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Scientific Philosophy from Kant to Kuhn and Beyond – Michael Friedman (Stanford) 6:15 pm
Scientific Philosophy from Kant to Kuhn and Beyond – Michael Friedman (Stanford) @ NYU Law School, Lipton Hall
Mar 21 @ 6:15 pm – 8:15 pm
Abstract: These lectures report on my recent work in tracing out a path through a variety of philosophical attempts to appropriate developments in contemporaneous science on behalf of an evolving conception of “scientific” philosophy beginning with Kant and extending to the present.  I concentrate, in particular, on Kant and the post-Kantian tradition.  This includes the Naturphilosophie of Schelling and Hegel, the neo-Kantian reaction to Naturphilosophie initiated by Helmholtz, and the ensuing contributions to nineteenth and early twentieth century philosophy and science by Mach, Poincaré, and Einstein.  I then consider the neo-Kantianism of Ernst Cassirer and (yes) Thomas Kuhn, which finally leads to my own attempt to develop a post-Kuhnian approach to …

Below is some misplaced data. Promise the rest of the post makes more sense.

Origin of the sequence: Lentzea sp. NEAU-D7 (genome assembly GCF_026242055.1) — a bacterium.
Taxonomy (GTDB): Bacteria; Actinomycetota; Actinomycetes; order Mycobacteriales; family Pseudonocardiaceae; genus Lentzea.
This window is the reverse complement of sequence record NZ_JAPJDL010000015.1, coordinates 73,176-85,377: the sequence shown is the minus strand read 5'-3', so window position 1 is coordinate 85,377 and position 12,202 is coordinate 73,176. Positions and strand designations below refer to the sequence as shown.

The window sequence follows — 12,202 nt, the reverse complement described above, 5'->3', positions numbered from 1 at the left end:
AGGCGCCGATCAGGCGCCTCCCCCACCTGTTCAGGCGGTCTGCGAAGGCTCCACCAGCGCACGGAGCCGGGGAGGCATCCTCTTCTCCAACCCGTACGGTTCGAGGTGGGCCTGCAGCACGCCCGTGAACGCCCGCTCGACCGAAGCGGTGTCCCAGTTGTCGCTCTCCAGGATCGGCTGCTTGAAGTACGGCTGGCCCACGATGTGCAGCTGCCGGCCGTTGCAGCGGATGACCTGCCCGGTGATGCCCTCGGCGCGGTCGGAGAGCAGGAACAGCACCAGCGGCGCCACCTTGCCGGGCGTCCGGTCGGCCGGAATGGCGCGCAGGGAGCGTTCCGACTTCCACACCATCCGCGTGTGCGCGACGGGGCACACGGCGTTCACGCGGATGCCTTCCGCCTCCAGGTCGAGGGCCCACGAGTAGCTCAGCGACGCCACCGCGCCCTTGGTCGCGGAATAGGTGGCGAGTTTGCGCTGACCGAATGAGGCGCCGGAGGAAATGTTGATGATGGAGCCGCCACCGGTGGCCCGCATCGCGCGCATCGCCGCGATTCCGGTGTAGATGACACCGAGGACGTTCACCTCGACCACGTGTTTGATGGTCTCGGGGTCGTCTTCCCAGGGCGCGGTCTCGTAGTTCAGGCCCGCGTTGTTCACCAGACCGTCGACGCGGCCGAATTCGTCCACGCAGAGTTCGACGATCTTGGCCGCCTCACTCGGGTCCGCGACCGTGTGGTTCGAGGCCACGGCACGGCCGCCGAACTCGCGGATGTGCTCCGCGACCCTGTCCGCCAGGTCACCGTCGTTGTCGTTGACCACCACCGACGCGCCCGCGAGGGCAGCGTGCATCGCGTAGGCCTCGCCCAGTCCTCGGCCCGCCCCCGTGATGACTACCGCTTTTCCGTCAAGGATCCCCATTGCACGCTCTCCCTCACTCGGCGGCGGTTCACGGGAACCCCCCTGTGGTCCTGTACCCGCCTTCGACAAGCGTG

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Boethius’ “The Consolation of Philosophy” – Books 1-3 7:00 pm
Boethius’ “The Consolation of Philosophy” – Books 1-3 @ Elizabeth's apartment
Mar 22 @ 7:00 pm – 10:00 pm
Brooklyn Philosophy Reading and Discussion Group Thursday, March 22 at 7:00 PM Written to comfort both himself and his similarly distressed readers, this work by Boethius–in a nod to traditional Latin ‘consolatio’ form–sets him… https://www.meetup.com/Brooklyn-Philosophy-Reading-and-Discussion-Group/events/247534475/
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Scientific Philosophy from Kant to Kuhn and Beyond – Michael Friedman (Stanford) 6:15 pm
Scientific Philosophy from Kant to Kuhn and Beyond – Michael Friedman (Stanford) @ NYU Law School, Lipton Hall
Mar 23 @ 6:15 pm – 8:15 pm